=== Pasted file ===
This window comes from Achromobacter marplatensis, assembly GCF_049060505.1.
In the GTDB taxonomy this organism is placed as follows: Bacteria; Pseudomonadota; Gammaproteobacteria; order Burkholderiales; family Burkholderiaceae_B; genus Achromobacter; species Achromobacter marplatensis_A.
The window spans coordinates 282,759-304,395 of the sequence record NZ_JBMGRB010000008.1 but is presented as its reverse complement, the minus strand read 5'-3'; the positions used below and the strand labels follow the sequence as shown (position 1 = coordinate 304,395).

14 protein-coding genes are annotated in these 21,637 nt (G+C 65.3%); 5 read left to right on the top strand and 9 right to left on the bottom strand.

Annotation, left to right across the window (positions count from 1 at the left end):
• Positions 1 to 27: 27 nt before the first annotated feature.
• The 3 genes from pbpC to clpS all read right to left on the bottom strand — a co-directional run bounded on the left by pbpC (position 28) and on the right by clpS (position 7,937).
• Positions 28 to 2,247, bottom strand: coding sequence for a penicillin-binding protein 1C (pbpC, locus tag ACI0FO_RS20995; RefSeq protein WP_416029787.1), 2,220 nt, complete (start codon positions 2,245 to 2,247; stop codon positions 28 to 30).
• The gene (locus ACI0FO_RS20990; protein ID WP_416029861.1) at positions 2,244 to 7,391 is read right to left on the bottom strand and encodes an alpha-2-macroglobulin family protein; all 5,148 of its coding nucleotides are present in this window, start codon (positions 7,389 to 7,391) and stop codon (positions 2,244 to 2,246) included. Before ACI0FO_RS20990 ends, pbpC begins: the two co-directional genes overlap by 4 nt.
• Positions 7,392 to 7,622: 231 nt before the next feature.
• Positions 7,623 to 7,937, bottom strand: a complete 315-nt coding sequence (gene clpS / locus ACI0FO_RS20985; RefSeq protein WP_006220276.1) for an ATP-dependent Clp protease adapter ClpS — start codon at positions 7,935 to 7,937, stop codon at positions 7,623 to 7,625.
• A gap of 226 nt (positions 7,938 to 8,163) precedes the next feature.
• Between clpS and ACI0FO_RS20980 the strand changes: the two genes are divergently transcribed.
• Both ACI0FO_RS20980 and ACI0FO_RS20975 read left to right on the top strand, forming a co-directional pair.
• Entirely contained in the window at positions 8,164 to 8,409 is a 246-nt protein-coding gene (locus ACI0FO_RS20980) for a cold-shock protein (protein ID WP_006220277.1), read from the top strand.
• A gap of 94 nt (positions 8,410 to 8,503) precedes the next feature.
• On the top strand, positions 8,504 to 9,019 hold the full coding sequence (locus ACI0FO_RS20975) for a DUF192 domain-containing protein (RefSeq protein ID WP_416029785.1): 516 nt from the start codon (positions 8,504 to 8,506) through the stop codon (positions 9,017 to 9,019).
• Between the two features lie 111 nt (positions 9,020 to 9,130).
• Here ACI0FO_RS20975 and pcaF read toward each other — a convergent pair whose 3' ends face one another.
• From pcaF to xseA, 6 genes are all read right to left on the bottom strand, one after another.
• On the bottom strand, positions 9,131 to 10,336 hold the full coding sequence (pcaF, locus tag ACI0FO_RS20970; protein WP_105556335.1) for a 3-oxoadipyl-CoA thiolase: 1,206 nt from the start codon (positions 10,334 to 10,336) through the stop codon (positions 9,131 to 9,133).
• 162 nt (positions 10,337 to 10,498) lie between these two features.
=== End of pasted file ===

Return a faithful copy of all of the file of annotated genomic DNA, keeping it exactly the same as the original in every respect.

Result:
This window comes from Achromobacter marplatensis, assembly GCF_049060505.1.
In the GTDB taxonomy this organism is placed as follows: Bacteria; Pseudomonadota; Gammaproteobacteria; order Burkholderiales; family Burkholderiaceae_B; genus Achromobacter; species Achromobacter marplatensis_A.
The window spans coordinates 282,759-304,395 of the sequence record NZ_JBMGRB010000008.1 but is presented as its reverse complement, the minus strand read 5'-3'; the positions used below and the strand labels follow the sequence as shown (position 1 = coordinate 304,395).

14 protein-coding genes are annotated in these 21,637 nt (G+C 65.3%); 5 read left to right on the top strand and 9 right to left on the bottom strand.

Annotation, left to right across the window (positions count from 1 at the left end):
• Positions 1 to 27: 27 nt before the first annotated feature.
• The 3 genes from pbpC to clpS all read right to left on the bottom strand — a co-directional run bounded on the left by pbpC (position 28) and on the right by clpS (position 7,937).
• Positions 28 to 2,247, bottom strand: coding sequence for a penicillin-binding protein 1C (pbpC, locus tag ACI0FO_RS20995; RefSeq protein WP_416029787.1), 2,220 nt, complete (start codon positions 2,245 to 2,247; stop codon positions 28 to 30).
• The gene (locus ACI0FO_RS20990; protein ID WP_416029861.1) at positions 2,244 to 7,391 is read right to left on the bottom strand and encodes an alpha-2-macroglobulin family protein; all 5,148 of its coding nucleotides are present in this window, start codon (positions 7,389 to 7,391) and stop codon (positions 2,244 to 2,246) included. Before ACI0FO_RS20990 ends, pbpC begins: the two co-directional genes overlap by 4 nt.
• Positions 7,392 to 7,622: 231 nt before the next feature.
• Positions 7,623 to 7,937, bottom strand: a complete 315-nt coding sequence (gene clpS / locus ACI0FO_RS20985; RefSeq protein WP_006220276.1) for an ATP-dependent Clp protease adapter ClpS — start codon at positions 7,935 to 7,937, stop codon at positions 7,623 to 7,625.
• A gap of 226 nt (positions 7,938 to 8,163) precedes the next feature.
• Between clpS and ACI0FO_RS20980 the strand changes: the two genes are divergently transcribed.
• Both ACI0FO_RS20980 and ACI0FO_RS20975 read left to right on the top strand, forming a co-directional pair.
• Entirely contained in the window at positions 8,164 to 8,409 is a 246-nt protein-coding gene (locus ACI0FO_RS20980) for a cold-shock protein (protein ID WP_006220277.1), read from the top strand.
• A gap of 94 nt (positions 8,410 to 8,503) precedes the next feature.
• On the top strand, positions 8,504 to 9,019 hold the full coding sequence (locus ACI0FO_RS20975) for a DUF192 domain-containing protein (RefSeq protein ID WP_416029785.1): 516 nt from the start codon (positions 8,504 to 8,506) through the stop codon (positions 9,017 to 9,019).
• Between the two features lie 111 nt (positions 9,020 to 9,130).
• Here ACI0FO_RS20975 and pcaF read toward each other — a convergent pair whose 3' ends face one another.
• From pcaF to xseA, 6 genes are all read right to left on the bottom strand, one after another.
• On the bottom strand, positions 9,131 to 10,336 hold the full coding sequence (pcaF, locus tag ACI0FO_RS20970; protein WP_105556335.1) for a 3-oxoadipyl-CoA thiolase: 1,206 nt from the start codon (positions 10,334 to 10,336) through the stop codon (positions 9,131 to 9,133).
• 162 nt (positions 10,337 to 10,498) lie between these two features.